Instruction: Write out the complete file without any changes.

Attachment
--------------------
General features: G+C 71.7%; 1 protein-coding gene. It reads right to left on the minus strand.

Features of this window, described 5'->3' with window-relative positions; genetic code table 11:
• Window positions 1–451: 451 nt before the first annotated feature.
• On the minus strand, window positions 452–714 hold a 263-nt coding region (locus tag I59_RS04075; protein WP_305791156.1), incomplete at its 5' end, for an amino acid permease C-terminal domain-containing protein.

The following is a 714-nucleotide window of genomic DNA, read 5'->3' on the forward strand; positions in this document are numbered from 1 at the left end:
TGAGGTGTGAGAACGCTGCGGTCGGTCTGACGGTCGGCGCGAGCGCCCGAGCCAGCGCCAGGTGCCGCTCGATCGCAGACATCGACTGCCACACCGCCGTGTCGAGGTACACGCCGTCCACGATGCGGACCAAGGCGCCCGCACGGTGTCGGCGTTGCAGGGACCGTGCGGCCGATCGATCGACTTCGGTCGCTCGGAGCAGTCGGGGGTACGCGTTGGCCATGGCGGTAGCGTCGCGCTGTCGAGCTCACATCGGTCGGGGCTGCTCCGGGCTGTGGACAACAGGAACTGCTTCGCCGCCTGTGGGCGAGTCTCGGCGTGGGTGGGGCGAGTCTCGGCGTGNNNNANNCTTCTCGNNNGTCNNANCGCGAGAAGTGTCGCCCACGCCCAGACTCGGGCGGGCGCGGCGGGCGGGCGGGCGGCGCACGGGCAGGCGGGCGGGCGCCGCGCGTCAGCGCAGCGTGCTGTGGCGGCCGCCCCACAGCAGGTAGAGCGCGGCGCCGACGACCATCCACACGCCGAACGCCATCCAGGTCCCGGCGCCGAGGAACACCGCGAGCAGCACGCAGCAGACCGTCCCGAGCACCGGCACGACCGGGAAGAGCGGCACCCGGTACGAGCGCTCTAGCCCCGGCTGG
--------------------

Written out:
General features: G+C 71.7%; 1 protein-coding gene. It reads right to left on the minus strand.

Features of this window, described 5'->3' with window-relative positions; genetic code table 11:
• Window positions 1–451: 451 nt before the first annotated feature.
• On the minus strand, window positions 452–714 hold a 263-nt coding region (locus tag I59_RS04075; protein WP_305791156.1), incomplete at its 5' end, for an amino acid permease C-terminal domain-containing protein.

The following is a 714-nucleotide window of genomic DNA, read 5'->3' on the forward strand; positions in this document are numbered from 1 at the left end:
TGAGGTGTGAGAACGCTGCGGTCGGTCTGACGGTCGGCGCGAGCGCCCGAGCCAGCGCCAGGTGCCGCTCGATCGCAGACATCGACTGCCACACCGCCGTGTCGAGGTACACGCCGTCCACGATGCGGACCAAGGCGCCCGCACGGTGTCGGCGTTGCAGGGACCGTGCGGCCGATCGATCGACTTCGGTCGCTCGGAGCAGTCGGGGGTACGCGTTGGCCATGGCGGTAGCGTCGCGCTGTCGAGCTCACATCGGTCGGGGCTGCTCCGGGCTGTGGACAACAGGAACTGCTTCGCCGCCTGTGGGCGAGTCTCGGCGTGGGTGGGGCGAGTCTCGGCGTGNNNNANNCTTCTCGNNNGTCNNANCGCGAGAAGTGTCGCCCACGCCCAGACTCGGGCGGGCGCGGCGGGCGGGCGGGCGGCGCACGGGCAGGCGGGCGGGCGCCGCGCGTCAGCGCAGCGTGCTGTGGCGGCCGCCCCACAGCAGGTAGAGCGCGGCGCCGACGACCATCCACACGCCGAACGCCATCCAGGTCCCGGCGCCGAGGAACACCGCGAGCAGCACGCAGCAGACCGTCCCGAGCACCGGCACGACCGGGAAGAGCGGCACCCGGTACGAGCGCTCTAGCCCCGGCTGG